West Coast flavor in dishes and wines


May 08, 2002|By Arthur Hirsch | Arthur Hirsch,SUN STAFF

The name is familiar, recalling the image of a gourmet grocery with clean and simple design, the stainless-steel rack shelves stacked with a dazzling array of vinegars, olives, oils, condiments and, of course, a broad selection of wine.

Dean & DeLuca: The Food and Wine Cookbook (Chronicle Books, 2002, $35) adds other pictures: grapes thriving in hillside and valley vineyards, basking in afternoon sun and cooling in the Pacific evening fog. Ah, California.

So, what's not to like?

This book, illustrated nicely with photographs, offers for non-matriculating students California Wine 101. There's some history of California winemaking, from pre-gold rush days through the dry gulch of Prohibition and onward to greatness in the 1980s, notwithstanding a recurrence of the dreaded phylloxera. The root-eating louse nearly wiped out the wine industry in California and France in the late 19th century.

The industry lived, of course, and the results are summarized in the book. There's a primer on the chief varietals, basics of matching wine to food, information on wine and health, and a cheese guide. The book addresses the fundamental question: "What Makes Wine Taste Good?" (something to do with terpenes, or essential oils, among other variables).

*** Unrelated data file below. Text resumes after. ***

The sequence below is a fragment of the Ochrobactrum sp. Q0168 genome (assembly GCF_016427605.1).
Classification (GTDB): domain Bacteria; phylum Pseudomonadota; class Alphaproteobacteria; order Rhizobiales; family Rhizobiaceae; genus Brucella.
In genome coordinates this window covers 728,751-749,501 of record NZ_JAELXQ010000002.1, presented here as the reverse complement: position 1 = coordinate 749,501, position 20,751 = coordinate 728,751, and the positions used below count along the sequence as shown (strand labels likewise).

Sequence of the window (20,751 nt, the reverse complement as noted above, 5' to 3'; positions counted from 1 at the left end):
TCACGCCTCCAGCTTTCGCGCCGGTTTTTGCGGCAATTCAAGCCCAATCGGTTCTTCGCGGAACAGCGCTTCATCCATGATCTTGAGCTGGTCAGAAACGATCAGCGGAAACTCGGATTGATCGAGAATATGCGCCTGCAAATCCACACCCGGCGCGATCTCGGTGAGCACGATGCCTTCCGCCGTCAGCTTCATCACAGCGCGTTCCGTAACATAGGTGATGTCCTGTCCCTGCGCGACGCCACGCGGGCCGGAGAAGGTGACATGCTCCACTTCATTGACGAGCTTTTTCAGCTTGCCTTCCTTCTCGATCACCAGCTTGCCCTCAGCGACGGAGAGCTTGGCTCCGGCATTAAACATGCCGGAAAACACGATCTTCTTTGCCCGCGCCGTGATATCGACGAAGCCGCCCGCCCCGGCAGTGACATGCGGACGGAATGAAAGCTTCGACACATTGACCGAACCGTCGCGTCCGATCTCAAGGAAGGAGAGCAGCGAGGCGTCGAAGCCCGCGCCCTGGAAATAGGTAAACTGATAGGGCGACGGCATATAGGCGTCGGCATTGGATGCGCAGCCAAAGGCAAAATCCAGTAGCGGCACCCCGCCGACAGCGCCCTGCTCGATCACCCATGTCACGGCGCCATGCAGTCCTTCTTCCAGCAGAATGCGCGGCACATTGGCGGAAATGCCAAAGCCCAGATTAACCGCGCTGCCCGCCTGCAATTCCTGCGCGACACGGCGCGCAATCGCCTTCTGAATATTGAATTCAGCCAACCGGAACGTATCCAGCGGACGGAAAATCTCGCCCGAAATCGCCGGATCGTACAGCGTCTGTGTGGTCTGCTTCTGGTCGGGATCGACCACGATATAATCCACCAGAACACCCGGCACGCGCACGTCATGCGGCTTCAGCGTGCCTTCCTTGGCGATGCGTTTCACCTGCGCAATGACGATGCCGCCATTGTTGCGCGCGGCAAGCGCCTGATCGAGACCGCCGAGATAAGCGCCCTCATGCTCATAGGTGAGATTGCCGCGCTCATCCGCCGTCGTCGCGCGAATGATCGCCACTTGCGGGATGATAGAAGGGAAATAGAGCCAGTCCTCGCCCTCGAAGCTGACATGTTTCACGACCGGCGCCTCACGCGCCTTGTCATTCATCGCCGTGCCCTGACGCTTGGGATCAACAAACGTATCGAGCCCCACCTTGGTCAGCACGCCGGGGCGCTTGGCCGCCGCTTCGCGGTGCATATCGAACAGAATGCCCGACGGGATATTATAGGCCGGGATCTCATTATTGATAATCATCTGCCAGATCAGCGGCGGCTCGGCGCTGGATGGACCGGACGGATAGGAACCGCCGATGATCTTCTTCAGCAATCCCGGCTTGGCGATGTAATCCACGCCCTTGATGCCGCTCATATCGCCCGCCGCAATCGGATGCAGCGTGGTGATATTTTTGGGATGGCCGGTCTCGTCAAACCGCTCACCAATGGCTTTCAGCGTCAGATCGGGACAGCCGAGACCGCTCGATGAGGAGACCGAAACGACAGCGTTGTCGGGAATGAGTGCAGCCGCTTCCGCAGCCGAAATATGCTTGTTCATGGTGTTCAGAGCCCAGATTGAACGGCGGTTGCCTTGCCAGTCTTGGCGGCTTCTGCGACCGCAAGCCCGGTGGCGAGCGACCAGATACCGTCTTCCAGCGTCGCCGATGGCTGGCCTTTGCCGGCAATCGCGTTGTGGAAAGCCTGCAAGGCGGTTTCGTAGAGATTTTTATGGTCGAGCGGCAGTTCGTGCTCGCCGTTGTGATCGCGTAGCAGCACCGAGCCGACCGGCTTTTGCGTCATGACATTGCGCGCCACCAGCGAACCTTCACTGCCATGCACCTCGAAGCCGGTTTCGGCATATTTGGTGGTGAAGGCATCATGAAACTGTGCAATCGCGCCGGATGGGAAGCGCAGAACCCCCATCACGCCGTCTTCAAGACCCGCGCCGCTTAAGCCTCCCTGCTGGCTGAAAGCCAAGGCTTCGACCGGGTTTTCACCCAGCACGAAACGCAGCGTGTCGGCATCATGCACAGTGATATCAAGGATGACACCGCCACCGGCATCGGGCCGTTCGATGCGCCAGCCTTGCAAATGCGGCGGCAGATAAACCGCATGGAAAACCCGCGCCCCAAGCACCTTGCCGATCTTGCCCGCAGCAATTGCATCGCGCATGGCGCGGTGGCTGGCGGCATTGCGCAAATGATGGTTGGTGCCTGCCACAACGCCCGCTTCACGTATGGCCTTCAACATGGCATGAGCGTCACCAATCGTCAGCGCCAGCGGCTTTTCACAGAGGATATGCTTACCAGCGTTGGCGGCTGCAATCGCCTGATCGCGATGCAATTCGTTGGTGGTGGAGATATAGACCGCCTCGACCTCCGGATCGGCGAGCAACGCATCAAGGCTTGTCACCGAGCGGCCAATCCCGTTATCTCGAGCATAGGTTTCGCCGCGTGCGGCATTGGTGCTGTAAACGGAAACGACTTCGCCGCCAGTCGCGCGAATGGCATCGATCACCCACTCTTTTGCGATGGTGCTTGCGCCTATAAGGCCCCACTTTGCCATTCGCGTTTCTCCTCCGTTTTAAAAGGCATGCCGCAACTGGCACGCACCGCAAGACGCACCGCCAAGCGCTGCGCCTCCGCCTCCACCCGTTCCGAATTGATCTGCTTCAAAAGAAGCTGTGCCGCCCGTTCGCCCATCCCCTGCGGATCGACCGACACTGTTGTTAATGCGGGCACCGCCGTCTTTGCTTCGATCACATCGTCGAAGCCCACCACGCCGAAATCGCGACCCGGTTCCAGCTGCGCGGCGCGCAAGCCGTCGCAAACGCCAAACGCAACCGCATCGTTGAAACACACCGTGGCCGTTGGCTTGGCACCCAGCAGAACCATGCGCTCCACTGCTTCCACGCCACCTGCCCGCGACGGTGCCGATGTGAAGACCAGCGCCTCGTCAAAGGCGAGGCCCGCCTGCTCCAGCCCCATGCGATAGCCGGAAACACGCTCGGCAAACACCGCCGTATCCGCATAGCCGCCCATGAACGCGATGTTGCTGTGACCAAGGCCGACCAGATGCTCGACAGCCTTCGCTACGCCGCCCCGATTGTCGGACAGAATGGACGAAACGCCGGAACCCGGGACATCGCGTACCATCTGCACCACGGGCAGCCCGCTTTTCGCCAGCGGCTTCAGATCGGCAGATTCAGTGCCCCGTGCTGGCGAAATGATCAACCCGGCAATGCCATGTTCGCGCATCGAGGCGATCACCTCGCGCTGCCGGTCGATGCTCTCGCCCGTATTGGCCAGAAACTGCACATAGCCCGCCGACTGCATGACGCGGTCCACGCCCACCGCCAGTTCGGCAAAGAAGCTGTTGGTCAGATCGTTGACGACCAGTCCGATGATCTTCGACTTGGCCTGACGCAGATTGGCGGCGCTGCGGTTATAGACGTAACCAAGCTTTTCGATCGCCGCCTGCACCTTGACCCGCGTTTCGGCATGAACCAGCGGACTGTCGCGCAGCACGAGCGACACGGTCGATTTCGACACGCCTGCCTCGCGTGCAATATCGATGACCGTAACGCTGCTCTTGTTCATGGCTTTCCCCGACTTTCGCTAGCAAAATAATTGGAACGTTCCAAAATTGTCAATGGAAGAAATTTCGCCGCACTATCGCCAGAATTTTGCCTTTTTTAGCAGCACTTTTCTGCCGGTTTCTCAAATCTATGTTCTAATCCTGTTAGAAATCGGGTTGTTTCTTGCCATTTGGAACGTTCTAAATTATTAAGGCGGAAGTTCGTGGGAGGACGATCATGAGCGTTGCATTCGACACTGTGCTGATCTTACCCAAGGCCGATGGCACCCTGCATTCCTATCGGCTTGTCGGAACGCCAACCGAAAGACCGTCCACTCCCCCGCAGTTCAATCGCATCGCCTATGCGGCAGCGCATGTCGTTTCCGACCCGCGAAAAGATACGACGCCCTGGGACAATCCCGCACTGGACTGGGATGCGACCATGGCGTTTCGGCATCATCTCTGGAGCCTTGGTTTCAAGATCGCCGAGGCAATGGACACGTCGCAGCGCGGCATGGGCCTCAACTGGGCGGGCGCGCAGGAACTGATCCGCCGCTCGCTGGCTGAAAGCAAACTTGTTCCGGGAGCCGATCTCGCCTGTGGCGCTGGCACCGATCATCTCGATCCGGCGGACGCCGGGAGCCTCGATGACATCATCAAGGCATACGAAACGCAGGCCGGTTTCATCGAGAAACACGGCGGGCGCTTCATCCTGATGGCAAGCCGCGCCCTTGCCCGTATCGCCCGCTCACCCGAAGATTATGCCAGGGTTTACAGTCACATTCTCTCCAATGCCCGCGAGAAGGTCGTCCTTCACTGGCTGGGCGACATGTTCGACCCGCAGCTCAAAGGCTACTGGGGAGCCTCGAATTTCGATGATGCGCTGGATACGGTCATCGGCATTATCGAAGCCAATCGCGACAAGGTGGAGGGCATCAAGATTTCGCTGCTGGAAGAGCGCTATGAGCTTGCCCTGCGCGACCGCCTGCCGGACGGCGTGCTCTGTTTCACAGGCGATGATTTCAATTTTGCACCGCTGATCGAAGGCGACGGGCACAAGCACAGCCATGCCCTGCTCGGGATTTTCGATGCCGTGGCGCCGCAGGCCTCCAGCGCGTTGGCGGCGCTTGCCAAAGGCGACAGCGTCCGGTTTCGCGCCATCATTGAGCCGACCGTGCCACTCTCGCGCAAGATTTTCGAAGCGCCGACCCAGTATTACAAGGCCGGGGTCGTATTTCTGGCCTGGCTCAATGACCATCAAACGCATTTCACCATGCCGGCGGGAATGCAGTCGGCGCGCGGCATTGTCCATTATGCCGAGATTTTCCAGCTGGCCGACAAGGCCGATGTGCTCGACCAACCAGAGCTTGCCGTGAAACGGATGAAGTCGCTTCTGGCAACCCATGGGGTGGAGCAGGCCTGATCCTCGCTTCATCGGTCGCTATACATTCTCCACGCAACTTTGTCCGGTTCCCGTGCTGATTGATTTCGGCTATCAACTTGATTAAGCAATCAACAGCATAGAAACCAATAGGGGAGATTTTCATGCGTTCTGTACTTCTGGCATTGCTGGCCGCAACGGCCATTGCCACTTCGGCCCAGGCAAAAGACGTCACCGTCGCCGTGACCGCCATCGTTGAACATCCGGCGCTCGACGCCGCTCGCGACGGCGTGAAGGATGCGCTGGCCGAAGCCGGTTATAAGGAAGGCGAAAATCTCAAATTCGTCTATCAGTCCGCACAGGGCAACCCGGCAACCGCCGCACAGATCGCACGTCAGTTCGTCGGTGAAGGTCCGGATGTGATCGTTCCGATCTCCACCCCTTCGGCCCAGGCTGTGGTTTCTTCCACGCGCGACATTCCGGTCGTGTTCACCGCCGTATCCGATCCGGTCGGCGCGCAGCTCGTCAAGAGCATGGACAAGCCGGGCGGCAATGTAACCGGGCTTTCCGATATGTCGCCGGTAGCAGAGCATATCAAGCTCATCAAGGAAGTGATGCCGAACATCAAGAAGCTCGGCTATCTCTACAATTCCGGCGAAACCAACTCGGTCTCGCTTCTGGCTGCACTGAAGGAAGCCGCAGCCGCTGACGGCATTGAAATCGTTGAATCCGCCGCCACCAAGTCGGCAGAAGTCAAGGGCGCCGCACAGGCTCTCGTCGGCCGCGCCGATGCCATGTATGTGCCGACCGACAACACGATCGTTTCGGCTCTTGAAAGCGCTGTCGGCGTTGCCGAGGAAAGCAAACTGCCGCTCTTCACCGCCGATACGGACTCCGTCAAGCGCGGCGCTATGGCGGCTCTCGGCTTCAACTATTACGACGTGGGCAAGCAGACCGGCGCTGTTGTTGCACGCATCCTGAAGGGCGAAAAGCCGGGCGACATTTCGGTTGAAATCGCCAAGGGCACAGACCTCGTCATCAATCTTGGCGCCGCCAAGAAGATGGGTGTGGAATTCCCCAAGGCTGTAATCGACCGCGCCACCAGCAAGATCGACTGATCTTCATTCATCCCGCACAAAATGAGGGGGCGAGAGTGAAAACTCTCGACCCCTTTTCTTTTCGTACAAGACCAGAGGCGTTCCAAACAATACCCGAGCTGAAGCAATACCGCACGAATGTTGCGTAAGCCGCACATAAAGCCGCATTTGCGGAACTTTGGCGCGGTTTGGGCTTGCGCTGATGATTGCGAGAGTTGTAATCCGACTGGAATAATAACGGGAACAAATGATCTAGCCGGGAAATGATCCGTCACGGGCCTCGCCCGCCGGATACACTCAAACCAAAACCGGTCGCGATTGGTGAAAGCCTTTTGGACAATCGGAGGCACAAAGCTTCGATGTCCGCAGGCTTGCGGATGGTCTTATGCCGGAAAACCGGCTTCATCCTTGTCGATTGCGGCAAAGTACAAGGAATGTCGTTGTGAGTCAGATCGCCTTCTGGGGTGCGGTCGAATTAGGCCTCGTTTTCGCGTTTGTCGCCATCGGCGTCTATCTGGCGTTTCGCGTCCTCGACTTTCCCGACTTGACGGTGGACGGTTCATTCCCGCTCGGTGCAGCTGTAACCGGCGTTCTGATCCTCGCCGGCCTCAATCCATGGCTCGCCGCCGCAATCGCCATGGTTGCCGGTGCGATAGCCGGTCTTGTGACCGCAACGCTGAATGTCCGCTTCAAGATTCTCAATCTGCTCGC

The recipes - ranging from simple to moderately ambitious in required skill - lean toward the nouvelle style one would associate with things Californian. Heavy cream is called for in a butternut-squash soup, a mussels soup with tomatoes and saffron and a few other preparations, but the prevailing style is relatively light.

Not all the recipes for entrees, salads, appetizers and desserts include wine as an ingredient, but for those occasions when your personal sommelier has the day off, all include wine recommendations.

For example, a "full-bodied, fruit-driven red zinfandel, petite sirah or Mourvedre" is recommended for this preparation of short ribs. As to the matter of "fruit-driven," well, unfortunately the book does not directly address another key question: "Why Do Wine People Talk Funny?"

Big Island Barbecued Beef Short Ribs

Serves 4 to 6 as a main course

3 pounds crosscut beef short ribs, sometimes called flanken, Korean-style or Hawaiian-style barbecue ribs


1 cup sake

1/4 cup sugar


1 cup tamari sauce

2 cloves garlic, crushed

1 bunch green onions, including light green parts, finely chopped

1/4 cup packed brown sugar

1 tablespoon Asian (toasted) sesame oil

2 tablespoons canola or peanut oil

1 tablespoon ground pepper

Put ribs in large baking dish in a single layer. Mix ingredients for marinade No. 1 until the sugar is dissolved. Pour over the ribs, turning to coat evenly. Let sit 15 minutes.

Mix ingredients for marinade No. 2 and pour over the ribs, turning to coat evenly. Cover and refrigerate for at least 12 hours or overnight.

Prepare and fire an outdoor grill. Remove ribs from the refrigerator 30 minutes before cooking. Remove ribs from marinade and grill for 4 to 5 minutes on each side.

For extra sauce, make a second batch of marinade No. 2, bring to a boil in a medium saucepan, and simmer until reduced by half. Spoon sauce over grilled ribs.

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